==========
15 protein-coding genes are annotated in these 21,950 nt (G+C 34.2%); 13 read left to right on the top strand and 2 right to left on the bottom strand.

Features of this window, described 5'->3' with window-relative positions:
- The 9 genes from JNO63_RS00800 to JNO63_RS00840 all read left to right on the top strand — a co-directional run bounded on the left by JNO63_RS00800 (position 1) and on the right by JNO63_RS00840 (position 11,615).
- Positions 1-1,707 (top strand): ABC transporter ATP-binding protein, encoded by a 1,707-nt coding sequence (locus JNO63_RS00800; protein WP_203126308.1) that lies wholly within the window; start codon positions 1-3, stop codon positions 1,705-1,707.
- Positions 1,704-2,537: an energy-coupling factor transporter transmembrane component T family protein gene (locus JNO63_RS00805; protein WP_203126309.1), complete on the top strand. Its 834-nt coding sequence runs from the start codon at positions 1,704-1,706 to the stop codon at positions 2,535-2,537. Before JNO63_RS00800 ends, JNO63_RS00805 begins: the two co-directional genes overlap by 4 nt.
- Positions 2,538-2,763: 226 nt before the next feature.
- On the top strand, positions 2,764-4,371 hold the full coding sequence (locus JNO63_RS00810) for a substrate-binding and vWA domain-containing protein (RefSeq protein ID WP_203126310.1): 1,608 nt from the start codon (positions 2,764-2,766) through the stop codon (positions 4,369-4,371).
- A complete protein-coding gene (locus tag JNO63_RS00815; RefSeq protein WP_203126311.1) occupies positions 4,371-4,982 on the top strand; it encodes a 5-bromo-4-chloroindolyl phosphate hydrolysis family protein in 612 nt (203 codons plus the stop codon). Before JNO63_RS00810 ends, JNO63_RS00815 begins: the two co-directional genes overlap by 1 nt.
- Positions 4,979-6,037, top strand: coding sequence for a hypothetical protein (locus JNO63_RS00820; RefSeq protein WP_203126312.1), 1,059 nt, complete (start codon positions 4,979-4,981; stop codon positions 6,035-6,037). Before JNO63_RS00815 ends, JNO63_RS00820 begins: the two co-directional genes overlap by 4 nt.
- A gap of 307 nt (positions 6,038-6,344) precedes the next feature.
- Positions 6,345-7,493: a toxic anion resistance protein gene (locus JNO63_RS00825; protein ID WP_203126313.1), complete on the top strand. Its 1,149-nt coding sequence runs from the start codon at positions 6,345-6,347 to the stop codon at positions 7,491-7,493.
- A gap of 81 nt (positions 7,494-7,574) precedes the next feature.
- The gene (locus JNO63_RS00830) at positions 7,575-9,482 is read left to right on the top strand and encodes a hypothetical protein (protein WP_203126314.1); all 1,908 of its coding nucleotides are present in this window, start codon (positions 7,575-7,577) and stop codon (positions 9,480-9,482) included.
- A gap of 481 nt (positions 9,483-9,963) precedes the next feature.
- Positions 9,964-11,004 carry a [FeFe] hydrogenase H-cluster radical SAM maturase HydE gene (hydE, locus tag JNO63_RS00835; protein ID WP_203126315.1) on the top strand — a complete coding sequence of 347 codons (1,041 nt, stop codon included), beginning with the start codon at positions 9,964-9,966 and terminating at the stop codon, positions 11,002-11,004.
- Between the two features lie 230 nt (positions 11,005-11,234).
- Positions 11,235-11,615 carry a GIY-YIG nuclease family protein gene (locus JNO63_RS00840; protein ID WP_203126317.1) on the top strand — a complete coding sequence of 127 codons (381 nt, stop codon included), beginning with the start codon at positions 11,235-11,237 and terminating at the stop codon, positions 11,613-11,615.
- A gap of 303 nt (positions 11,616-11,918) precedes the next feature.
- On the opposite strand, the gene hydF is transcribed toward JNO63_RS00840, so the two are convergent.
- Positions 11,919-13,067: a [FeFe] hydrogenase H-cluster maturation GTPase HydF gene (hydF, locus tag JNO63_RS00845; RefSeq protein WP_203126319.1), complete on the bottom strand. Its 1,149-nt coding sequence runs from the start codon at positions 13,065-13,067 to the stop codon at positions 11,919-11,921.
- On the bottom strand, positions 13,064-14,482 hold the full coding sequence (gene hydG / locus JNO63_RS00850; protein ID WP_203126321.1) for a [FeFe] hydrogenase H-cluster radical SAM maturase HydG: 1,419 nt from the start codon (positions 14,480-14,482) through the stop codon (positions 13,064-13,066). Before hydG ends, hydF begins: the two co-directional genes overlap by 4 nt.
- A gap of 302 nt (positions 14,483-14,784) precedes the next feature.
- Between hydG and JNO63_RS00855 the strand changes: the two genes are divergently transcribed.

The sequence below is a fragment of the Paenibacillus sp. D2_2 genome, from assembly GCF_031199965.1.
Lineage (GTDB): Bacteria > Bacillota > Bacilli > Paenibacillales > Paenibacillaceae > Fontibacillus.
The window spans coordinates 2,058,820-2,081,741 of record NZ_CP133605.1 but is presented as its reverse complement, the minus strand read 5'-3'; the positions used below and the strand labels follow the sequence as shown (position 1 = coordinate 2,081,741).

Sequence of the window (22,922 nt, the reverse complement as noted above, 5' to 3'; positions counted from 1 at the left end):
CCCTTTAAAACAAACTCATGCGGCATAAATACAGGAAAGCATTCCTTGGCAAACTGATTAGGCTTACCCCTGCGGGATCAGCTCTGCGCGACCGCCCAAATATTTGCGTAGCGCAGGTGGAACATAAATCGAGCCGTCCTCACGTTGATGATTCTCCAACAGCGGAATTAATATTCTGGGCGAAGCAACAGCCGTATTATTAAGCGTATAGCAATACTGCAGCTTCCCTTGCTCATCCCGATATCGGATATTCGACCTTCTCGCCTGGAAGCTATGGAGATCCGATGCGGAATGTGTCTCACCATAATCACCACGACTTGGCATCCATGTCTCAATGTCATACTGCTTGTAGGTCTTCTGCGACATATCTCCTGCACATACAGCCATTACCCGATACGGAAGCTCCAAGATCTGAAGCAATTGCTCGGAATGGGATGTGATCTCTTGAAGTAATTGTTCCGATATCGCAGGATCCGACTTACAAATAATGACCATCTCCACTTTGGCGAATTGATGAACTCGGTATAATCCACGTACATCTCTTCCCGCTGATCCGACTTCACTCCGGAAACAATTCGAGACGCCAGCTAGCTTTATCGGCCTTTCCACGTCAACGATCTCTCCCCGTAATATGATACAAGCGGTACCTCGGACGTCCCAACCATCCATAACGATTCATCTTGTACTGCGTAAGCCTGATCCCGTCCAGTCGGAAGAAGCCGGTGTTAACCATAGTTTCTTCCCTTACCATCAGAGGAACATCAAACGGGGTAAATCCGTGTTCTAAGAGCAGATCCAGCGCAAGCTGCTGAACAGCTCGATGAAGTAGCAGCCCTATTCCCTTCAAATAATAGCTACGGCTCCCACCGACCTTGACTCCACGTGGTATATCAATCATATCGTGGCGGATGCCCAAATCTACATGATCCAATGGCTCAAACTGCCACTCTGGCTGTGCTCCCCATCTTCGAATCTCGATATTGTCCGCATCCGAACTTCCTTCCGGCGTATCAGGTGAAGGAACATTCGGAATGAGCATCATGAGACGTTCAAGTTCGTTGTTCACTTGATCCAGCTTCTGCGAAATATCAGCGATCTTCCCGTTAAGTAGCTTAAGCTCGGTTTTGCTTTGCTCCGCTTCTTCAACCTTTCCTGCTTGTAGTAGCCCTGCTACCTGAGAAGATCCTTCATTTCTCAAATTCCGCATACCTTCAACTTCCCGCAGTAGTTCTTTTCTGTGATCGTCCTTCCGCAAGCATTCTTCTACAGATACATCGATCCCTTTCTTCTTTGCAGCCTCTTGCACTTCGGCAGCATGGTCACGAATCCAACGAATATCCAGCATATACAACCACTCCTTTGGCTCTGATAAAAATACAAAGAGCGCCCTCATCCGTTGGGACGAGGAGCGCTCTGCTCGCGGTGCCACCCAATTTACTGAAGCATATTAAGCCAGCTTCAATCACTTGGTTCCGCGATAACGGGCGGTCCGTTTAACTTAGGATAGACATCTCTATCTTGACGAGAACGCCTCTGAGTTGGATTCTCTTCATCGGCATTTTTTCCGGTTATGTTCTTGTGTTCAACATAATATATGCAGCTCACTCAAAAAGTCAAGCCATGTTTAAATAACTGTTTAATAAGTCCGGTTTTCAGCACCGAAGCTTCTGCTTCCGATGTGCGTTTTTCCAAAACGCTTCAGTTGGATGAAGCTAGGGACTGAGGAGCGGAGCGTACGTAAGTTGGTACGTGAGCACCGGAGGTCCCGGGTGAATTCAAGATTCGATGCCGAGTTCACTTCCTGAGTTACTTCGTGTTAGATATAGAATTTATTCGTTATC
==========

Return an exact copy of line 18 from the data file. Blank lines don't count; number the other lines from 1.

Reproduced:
- A gap of 303 nt (positions 11,616-11,918) precedes the next feature.